Longtime advocate chef José Andrés is steamed over the delay in revision of school food legislation. The Spanish-born chef spoke with the Chicago Tribune recently regarding the recent Congress heel-dragging over changes to the Child Nutrition Act.
Andrés, who resides in D.C., has been an outspoken proponent of the revised legislation, along with a number of well-knowns in the culinary industry, many of whom gathered at the White House this past summer to support the act. The legislation, which has been mercilessly edited in hopes of getting it passed, made its way through the Senate earlier this year, only after members suggested half of the recommended $10 billion and advised that funds be acquired by cutting the national food assistance (stamp) program.
“This bill is going to influence so much about how we are feeding children at the school level, especially those from the poor families,” Andrés said on the phone from D.C. “If you talk to all the politicians they say that they care about obesity and they care about hunger and they care about children. And yet they are treating this issue so lightly, mostly because they don’t think that these kids have the kinds of parents who vote.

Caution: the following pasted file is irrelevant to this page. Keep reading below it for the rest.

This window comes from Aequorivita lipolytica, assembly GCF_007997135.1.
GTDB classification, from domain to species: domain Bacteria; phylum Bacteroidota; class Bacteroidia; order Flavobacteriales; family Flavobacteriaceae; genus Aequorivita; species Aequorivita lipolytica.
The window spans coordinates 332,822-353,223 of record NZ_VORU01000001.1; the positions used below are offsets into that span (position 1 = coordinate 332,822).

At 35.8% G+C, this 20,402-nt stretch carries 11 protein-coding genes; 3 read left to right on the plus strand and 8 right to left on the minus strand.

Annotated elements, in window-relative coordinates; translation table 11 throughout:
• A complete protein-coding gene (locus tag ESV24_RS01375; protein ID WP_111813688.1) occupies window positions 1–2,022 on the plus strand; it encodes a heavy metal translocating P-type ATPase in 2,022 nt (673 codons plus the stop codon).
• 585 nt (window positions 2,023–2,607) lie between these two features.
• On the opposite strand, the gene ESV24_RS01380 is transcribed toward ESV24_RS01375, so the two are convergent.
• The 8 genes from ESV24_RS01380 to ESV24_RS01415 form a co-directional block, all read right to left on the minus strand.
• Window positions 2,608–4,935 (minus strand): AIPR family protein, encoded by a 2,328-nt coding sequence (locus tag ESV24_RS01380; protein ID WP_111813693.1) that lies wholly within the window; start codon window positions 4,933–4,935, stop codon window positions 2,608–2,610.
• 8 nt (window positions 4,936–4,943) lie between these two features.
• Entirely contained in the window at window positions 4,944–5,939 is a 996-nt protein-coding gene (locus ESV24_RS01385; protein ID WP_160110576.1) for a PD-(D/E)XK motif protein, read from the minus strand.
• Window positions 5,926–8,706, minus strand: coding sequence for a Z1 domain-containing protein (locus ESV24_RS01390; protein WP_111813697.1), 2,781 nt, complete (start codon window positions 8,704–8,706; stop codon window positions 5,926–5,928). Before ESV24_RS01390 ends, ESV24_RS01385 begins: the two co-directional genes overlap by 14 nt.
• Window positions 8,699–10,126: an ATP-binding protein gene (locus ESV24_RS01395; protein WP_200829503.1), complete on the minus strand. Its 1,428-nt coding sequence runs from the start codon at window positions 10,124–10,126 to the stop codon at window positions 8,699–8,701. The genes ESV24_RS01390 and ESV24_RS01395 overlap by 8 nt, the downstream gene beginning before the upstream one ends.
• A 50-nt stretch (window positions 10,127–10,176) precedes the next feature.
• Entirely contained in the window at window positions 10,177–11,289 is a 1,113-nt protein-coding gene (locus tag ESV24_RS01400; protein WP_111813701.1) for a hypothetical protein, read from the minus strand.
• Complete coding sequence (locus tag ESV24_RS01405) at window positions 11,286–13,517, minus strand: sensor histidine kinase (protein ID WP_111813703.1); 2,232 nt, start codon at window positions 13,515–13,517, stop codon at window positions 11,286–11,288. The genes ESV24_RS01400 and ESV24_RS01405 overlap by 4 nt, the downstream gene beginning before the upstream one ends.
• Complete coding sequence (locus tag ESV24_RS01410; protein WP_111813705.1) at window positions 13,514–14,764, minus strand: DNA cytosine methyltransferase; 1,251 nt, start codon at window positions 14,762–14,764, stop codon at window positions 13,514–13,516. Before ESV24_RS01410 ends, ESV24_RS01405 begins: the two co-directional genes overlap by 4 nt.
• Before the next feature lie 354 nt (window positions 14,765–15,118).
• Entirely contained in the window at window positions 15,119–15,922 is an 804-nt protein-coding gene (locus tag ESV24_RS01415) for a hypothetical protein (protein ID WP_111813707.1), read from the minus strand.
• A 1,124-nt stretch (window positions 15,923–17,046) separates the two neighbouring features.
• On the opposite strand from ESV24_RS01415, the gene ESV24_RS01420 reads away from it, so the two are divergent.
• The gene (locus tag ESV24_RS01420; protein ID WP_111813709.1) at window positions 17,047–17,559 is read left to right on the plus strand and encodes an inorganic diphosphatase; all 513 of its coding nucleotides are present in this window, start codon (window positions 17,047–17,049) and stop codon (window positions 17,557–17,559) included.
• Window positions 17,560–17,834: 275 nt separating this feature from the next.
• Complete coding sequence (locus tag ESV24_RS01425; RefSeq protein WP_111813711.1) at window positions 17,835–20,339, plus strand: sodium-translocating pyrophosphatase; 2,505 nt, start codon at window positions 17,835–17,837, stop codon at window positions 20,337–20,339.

But if cared about the people and our future, they wouldn’t be talking about $10 billion, they would be talking about $20 or $30 billion because it would save us hundreds of billions in health care from obesity later.”
In an effort to address the growing obesity epidemic among adolescents here in the US, officials were hopeful of a larger boost to the school lunch budget. However, the current bill would only increase spending by a small increment.
“If you hear in the coming days that this bill has passed and it has been this bi-partisan success and we have achieved so much for the children and the American people, don’t listen to those mermaid words,” said the chef proprietor of Jaleo, Cafe Atlantico, Minibar and Bazaar among others, “because they are undercutting the children of this country with their lack of vision and lack of courage.”
At a recent virtual town hall with Secretary of Agriculture Tom Vilsack, Feeding America CEO Vicki Escarra, and chef Tom Colicchio, many expressed hope for last ditch efforts, with Colicchio noting the impending partisan shift.
“How can you possibly educate a child when they go to school on an empty stomach?” Colicchio said. “It shouldn’t be a political issue … With the next Congress, cuts are going to be brutal.”
Members of the House, where the bill has laid dormant for weeks, will most likely vote on the revised legislation after the Thanksgiving holiday.